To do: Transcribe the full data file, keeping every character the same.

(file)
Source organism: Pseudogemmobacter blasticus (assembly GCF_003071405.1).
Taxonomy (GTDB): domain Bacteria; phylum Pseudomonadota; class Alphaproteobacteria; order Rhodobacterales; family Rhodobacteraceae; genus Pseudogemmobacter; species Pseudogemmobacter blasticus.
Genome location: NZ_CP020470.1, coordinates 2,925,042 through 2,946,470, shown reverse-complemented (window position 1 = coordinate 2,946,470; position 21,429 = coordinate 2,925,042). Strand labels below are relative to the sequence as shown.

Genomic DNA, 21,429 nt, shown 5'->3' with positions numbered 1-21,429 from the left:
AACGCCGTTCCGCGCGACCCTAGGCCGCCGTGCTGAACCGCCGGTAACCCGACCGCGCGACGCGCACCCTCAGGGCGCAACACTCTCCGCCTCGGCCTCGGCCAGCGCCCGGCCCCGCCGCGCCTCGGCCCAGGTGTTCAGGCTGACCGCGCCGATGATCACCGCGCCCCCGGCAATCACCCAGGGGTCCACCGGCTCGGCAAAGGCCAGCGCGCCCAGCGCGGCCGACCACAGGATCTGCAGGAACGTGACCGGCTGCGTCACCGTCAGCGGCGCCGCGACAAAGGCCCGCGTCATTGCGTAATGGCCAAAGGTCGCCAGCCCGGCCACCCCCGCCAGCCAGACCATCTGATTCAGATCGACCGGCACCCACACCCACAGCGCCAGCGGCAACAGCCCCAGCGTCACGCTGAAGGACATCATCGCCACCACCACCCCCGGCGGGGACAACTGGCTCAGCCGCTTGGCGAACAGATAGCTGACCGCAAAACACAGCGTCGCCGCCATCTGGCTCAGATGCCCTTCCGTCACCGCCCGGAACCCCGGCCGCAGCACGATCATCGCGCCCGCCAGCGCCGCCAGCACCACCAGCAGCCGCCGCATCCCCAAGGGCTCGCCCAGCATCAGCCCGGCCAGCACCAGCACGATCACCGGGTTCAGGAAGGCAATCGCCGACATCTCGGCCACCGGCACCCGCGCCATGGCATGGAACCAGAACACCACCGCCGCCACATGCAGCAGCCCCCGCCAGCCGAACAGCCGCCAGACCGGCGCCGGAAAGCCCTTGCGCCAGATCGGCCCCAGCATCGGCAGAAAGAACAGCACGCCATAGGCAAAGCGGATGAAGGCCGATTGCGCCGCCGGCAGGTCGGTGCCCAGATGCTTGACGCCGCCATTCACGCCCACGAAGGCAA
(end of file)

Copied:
Source organism: Pseudogemmobacter blasticus (assembly GCF_003071405.1).
Taxonomy (GTDB): domain Bacteria; phylum Pseudomonadota; class Alphaproteobacteria; order Rhodobacterales; family Rhodobacteraceae; genus Pseudogemmobacter; species Pseudogemmobacter blasticus.
Genome location: NZ_CP020470.1, coordinates 2,925,042 through 2,946,470, shown reverse-complemented (window position 1 = coordinate 2,946,470; position 21,429 = coordinate 2,925,042). Strand labels below are relative to the sequence as shown.

Genomic DNA, 21,429 nt, shown 5'->3' with positions numbered 1-21,429 from the left:
AACGCCGTTCCGCGCGACCCTAGGCCGCCGTGCTGAACCGCCGGTAACCCGACCGCGCGACGCGCACCCTCAGGGCGCAACACTCTCCGCCTCGGCCTCGGCCAGCGCCCGGCCCCGCCGCGCCTCGGCCCAGGTGTTCAGGCTGACCGCGCCGATGATCACCGCGCCCCCGGCAATCACCCAGGGGTCCACCGGCTCGGCAAAGGCCAGCGCGCCCAGCGCGGCCGACCACAGGATCTGCAGGAACGTGACCGGCTGCGTCACCGTCAGCGGCGCCGCGACAAAGGCCCGCGTCATTGCGTAATGGCCAAAGGTCGCCAGCCCGGCCACCCCCGCCAGCCAGACCATCTGATTCAGATCGACCGGCACCCACACCCACAGCGCCAGCGGCAACAGCCCCAGCGTCACGCTGAAGGACATCATCGCCACCACCACCCCCGGCGGGGACAACTGGCTCAGCCGCTTGGCGAACAGATAGCTGACCGCAAAACACAGCGTCGCCGCCATCTGGCTCAGATGCCCTTCCGTCACCGCCCGGAACCCCGGCCGCAGCACGATCATCGCGCCCGCCAGCGCCGCCAGCACCACCAGCAGCCGCCGCATCCCCAAGGGCTCGCCCAGCATCAGCCCGGCCAGCACCAGCACGATCACCGGGTTCAGGAAGGCAATCGCCGACATCTCGGCCACCGGCACCCGCGCCATGGCATGGAACCAGAACACCACCGCCGCCACATGCAGCAGCCCCCGCCAGCCGAACAGCCGCCAGACCGGCGCCGGAAAGCCCTTGCGCCAGATCGGCCCCAGCATCGGCAGAAAGAACAGCACGCCATAGGCAAAGCGGATGAAGGCCGATTGCGCCGCCGGCAGGTCGGTGCCCAGATGCTTGACGCCGCCATTCACGCCCACGAAGGCAA